Study Guide

Miss Julie

by August Strindberg

Miss Julie Analysis

Places Discussed (Critical Guide to Settings and Places in Literature)

Country estate

Country estate. Grand home of an unnamed Swedish count. A silent but prominent symbol of the unseen count’s authority in his manor house’s kitchen is a pair of his riding boots. Julie is his unmarried daughter of twenty-five, whose engagement has recently been broken off. With its community of tenant farmers, the estate could well lie near Stockholm, a region Strindberg knew well.

It is Midsummer Eve, an occasion for carousing by the rural population. In traditional Scandinavian culture, the shortest night of the year was an interstice in normal time, when social lines might be crossed. The farmers sing off-color songs to satirize their “betters,” and the aristocratic Julie invites, even commands, her father’s servant to dance on the village green that is only hinted at by lilacs in bloom beyond the kitchen door.

As Julie explains her mixed aversion and attraction to men, she reveals her family past. Her mother was not well born, and Jean knows that even the count’s supposed aristocratic background has little historical depth. The manor house itself had been destroyed by arson, then rebuilt under questionable financial circumstances dictated by the likely arsonist, Julie’s mother. Until the count restored patriarchal order to the chaos of the estate, Julie’s mother had raised her as a tomboy. She learned to ride and shoot but not manage a house. As an adult in this house of dubious origin, she is helplessly stranded between age and gender roles, and the conflicting demands of awakening sexuality and constraining social order.

Jean’s tree

Jean’s tree. Image in a recurrent dream of the count’s valet, who is Julie’s lover. Kristin’s kitchen is set in ordinary space, although the scene has an intentionally skewed quality explicitly stated in the dramatist’s stage directions that suggests the areas beyond it. Vertical space is also...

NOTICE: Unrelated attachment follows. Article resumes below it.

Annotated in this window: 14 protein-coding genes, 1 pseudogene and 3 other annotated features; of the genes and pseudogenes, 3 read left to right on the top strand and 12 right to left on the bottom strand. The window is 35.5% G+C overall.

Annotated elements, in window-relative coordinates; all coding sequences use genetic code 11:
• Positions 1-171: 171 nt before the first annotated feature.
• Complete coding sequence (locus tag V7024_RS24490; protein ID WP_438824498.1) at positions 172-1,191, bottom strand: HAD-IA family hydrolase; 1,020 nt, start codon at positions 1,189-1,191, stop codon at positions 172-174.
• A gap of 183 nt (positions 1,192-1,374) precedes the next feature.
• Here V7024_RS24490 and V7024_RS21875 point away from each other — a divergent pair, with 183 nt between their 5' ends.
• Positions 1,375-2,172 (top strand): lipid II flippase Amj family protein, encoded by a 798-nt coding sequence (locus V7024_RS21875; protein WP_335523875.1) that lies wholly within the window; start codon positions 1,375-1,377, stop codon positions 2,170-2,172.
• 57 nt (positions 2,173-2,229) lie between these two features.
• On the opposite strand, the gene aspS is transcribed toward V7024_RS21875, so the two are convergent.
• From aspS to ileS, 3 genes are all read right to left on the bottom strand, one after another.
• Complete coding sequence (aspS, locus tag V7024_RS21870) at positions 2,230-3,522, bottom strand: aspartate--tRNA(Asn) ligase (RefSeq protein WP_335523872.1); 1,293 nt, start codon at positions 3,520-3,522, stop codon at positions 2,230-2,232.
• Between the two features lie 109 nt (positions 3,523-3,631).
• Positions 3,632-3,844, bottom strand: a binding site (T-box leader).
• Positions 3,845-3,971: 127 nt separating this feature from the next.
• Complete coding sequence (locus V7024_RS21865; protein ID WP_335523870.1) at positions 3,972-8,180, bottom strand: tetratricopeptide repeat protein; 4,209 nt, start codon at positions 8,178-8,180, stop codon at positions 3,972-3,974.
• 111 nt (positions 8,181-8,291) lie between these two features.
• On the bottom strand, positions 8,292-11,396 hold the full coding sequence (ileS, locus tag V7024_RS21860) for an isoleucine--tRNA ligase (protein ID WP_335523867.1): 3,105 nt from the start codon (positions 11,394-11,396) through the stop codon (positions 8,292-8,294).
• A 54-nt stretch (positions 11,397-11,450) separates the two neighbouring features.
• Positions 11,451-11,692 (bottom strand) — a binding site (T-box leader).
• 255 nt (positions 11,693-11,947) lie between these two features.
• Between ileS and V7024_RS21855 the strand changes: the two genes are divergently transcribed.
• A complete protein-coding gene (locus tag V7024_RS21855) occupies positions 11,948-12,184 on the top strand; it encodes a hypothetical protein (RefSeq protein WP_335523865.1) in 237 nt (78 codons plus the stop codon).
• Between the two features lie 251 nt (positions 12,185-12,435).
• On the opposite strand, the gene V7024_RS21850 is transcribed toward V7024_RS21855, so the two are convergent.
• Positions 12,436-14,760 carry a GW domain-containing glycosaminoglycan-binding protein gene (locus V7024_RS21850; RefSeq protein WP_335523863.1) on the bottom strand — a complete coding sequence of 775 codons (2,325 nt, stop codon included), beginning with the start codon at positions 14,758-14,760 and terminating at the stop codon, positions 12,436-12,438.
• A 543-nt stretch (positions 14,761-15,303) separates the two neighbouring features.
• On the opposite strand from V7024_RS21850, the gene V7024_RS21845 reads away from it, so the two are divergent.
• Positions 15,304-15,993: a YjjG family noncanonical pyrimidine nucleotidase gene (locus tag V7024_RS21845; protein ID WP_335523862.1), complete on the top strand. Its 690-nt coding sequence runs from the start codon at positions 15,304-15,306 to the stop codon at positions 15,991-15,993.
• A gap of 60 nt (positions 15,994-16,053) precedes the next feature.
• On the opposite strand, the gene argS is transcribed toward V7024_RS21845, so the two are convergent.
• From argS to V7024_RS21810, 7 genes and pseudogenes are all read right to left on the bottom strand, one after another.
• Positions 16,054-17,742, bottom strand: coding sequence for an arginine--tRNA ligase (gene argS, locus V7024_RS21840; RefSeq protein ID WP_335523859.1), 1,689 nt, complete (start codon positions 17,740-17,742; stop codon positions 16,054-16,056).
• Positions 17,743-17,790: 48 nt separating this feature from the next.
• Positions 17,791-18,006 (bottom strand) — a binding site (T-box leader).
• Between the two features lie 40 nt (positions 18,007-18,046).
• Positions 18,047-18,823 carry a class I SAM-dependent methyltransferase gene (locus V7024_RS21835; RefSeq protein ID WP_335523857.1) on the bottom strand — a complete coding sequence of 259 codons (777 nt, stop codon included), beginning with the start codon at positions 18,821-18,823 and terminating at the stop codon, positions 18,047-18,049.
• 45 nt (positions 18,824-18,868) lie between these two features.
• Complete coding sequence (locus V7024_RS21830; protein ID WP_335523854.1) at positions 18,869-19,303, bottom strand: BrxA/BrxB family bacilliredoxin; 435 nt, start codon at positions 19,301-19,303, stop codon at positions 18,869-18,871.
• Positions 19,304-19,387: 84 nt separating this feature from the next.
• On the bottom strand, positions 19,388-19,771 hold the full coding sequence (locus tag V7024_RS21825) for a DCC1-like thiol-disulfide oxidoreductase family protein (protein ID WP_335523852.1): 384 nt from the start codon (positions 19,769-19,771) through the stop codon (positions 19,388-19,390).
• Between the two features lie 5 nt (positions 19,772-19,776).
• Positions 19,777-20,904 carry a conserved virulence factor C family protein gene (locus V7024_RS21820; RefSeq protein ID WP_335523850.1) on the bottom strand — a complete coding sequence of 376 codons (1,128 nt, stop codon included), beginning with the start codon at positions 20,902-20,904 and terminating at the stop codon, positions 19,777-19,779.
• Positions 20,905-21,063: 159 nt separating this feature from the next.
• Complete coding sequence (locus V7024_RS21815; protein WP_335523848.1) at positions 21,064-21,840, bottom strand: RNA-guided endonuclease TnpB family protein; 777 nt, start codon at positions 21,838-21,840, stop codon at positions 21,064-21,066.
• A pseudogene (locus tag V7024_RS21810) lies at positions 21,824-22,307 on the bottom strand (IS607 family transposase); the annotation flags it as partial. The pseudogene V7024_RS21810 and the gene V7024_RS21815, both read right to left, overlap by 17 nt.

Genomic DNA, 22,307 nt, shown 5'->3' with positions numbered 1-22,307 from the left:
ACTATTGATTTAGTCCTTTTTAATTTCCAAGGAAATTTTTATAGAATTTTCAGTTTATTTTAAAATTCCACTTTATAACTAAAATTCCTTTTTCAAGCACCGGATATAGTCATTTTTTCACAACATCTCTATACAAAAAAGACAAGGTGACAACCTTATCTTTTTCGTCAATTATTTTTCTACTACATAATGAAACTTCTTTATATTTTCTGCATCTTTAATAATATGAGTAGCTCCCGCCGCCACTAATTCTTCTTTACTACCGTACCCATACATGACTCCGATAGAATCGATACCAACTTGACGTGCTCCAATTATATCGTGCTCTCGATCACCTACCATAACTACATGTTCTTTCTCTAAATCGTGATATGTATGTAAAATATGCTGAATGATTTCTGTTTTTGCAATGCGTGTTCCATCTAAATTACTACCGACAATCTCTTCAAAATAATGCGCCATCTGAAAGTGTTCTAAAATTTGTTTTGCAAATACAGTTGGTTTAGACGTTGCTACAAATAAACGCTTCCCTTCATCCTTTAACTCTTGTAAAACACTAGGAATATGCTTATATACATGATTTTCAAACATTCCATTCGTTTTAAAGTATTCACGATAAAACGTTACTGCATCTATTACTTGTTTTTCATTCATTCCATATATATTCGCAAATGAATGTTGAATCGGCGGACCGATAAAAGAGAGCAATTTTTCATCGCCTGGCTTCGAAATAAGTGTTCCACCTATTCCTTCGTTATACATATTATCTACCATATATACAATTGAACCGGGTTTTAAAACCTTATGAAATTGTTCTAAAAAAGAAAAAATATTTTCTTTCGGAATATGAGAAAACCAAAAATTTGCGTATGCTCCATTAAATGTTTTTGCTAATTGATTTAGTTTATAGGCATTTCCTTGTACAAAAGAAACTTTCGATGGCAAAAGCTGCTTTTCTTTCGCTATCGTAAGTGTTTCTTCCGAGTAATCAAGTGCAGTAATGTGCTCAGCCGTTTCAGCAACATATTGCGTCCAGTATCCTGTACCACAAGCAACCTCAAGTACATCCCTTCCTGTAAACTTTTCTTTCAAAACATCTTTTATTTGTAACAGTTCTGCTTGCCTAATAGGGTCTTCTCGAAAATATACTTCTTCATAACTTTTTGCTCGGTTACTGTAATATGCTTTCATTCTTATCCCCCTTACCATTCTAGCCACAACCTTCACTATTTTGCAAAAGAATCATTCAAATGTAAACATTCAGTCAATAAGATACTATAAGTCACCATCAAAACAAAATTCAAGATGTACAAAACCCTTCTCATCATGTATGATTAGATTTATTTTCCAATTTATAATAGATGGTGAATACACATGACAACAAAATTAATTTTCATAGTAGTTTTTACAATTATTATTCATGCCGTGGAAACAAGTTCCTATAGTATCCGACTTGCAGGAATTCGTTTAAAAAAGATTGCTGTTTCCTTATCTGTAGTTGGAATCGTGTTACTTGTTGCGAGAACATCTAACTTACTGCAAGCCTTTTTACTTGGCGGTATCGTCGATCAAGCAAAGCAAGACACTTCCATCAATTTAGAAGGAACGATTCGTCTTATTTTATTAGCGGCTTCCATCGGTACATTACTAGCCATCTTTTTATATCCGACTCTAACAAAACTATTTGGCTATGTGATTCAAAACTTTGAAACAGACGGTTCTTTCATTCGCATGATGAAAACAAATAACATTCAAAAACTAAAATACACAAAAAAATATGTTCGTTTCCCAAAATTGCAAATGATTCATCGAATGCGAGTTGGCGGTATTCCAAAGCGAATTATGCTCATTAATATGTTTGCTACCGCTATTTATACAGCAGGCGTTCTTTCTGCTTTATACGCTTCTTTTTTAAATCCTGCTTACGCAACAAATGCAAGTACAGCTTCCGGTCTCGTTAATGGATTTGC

(The entire section is 793 words.)

Miss Julie Historical Context

In 1859, less than thirty years before Strindberg wrote Miss Julie, Charles Darwin published The Origin of Species, a book that...

(The entire section is 654 words.)

Miss Julie Literary Style

Allusion
An allusion is a reference to another literary work. In Miss Julie, the name of Julie's dog, Diana, is an...

(The entire section is 594 words.)

Miss Julie Compare and Contrast

1888: Although published in 1859, Charles Darwin's The Origin of Species is still the focus of controversy as religious people...

(The entire section is 247 words.)

Miss Julie Topics for Further Study

Compare Miss Julie to Edna in Kate Chopin's novel The Awakening. How do both women respond to the restrictions of their...

(The entire section is 168 words.)

Miss Julie Media Adaptations

Miss Julie was made into the 1951 Swedish film Froken Julie, directed by Alf Sjoberg.

A television version of...

(The entire section is 67 words.)

Miss Julie What Do I Read Next?

A Doll's House, a play by Henrik Ibsen first produced in 1879, considers the place of the heroine, Nora, as a woman in her culture,...

(The entire section is 206 words.)

Miss Julie Bibliography and Further Reading

Sources
Carlson, Harry G. Strindberg and the Poetry of Myth, University of California Press, 1982, pp. 61-64.

...

(The entire section is 222 words.)

Miss Julie Bibliography (Great Characters in Literature)

Gilman, Richard. “Strindberg.” In The Making of Modern Drama. New York: Farrar, Straus and Giroux, 1974. Posits that Strindberg and Henrik Ibsen restored the presence of personal existence to the drama. In Miss Julie, Jean and Julie become the agencies for each other’s discovery of their divided selves.

Johnson, Walter. “Master Dramatist.” In August Strindberg. Boston: Twayne, 1976. Discusses the plays Strindberg wrote from 1882 to 1894. Asserts that in Miss Julie, Strindberg achieves the goals of naturalistic drama that he had outlined in the play’s preface.

Sprinchorn, Evert....

(The entire section is 234 words.)